Open Access Open Access  Restricted Access Subscription or Fee Access

Outer Membrane Vesicles of Bacteria: Acellular Vaccine Candidates

Sophia Inbaraj


In the recent years, outer membrane vesicles have been proven as promising vaccine candidates offering cross protective immunity against related bacterial species/serovars. Outer membrane vesicles (OMV) are nano-scale spherical vesicles of 20-300 nm in diameter secreted by pathogenic and non-pathogenic gram negative bacteria. OMVs are basically non-living facsimiles of the bacterial cell surface, naturally containing multiple native surface-exposed antigens as well as immunostimulatory molecules. They are safe owing to their non-replicative acellular characteristics. LPS, a major component of OMVs act as adjuvant. OMV based vaccines against Neisseria meningitides has been proven safe and licensed for human use in Cuba, Norway and New Zealand. Apart from this, OMVs from various bacterial species have been experimented in animal models and found to be immunogenic and cross protective. Thus, they proved to be effective vaccine candidates against challenging bacterial diseases affecting human and animals.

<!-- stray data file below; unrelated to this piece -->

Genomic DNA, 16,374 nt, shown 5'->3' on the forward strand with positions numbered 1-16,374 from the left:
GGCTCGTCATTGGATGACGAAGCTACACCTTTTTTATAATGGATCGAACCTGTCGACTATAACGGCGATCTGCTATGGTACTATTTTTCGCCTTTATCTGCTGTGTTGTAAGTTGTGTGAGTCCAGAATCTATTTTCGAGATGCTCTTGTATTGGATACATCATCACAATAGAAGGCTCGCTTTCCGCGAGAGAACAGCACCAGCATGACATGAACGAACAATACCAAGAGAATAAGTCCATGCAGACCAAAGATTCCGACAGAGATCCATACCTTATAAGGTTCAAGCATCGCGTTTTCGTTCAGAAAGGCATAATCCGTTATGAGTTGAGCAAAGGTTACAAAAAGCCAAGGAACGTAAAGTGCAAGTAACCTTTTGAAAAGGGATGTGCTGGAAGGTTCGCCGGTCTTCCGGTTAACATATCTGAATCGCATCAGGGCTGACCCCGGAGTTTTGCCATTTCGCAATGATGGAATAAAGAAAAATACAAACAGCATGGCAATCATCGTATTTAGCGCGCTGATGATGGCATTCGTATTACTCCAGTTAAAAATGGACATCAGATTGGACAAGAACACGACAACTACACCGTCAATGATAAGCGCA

Keywords: Outer membrane vesicles, bacteria, vaccine, secretion, adjuvant

Cite this Article: Sophia Inbaraj. Outer Membrane Vesicles of Bacteria: Acellular Vaccine Candidates. International Journal of Cell Biology and Cellular Processes. 2019; 5(2): 35–38.

Full Text:




  • There are currently no refbacks.